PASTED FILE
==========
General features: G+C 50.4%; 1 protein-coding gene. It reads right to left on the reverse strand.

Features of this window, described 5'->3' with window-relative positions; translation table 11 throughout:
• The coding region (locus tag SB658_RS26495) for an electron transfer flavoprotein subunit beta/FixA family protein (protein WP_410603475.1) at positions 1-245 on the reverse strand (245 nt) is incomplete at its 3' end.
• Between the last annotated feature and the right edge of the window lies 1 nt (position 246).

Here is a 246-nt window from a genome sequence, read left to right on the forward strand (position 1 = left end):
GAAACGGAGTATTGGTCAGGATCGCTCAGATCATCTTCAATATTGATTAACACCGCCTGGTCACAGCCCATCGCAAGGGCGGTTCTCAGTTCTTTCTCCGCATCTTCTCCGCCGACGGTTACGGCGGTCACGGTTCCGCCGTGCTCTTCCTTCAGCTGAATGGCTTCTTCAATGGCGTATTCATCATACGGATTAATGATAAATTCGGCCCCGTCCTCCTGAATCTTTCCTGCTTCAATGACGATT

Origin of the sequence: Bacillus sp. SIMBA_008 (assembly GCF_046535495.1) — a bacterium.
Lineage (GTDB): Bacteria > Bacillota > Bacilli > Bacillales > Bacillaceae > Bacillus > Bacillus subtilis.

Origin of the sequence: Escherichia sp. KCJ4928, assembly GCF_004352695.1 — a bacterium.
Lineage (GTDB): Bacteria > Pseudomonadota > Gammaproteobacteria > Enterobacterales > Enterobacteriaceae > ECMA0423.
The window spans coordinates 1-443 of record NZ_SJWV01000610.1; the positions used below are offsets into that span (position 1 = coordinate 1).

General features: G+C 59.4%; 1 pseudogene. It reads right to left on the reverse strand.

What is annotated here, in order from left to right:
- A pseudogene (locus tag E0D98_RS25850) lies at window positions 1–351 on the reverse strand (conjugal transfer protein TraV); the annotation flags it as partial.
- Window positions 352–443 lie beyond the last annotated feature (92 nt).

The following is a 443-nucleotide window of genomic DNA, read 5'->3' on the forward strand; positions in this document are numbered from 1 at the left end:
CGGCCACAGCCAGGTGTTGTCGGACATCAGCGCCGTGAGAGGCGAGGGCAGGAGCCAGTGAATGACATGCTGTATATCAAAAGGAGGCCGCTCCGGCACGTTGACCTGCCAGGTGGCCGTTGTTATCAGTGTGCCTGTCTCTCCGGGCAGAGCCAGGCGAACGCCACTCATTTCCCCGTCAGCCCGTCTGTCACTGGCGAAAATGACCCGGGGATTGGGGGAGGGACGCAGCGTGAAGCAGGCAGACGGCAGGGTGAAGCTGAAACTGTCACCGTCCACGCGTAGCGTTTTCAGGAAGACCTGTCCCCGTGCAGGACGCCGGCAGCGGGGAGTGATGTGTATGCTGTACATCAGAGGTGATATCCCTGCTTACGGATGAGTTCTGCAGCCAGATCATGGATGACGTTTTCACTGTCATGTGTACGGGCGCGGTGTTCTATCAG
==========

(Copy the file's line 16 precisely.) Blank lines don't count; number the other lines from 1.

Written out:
The following is a 443-nucleotide window of genomic DNA, read 5'->3' on the forward strand; positions in this document are numbered from 1 at the left end: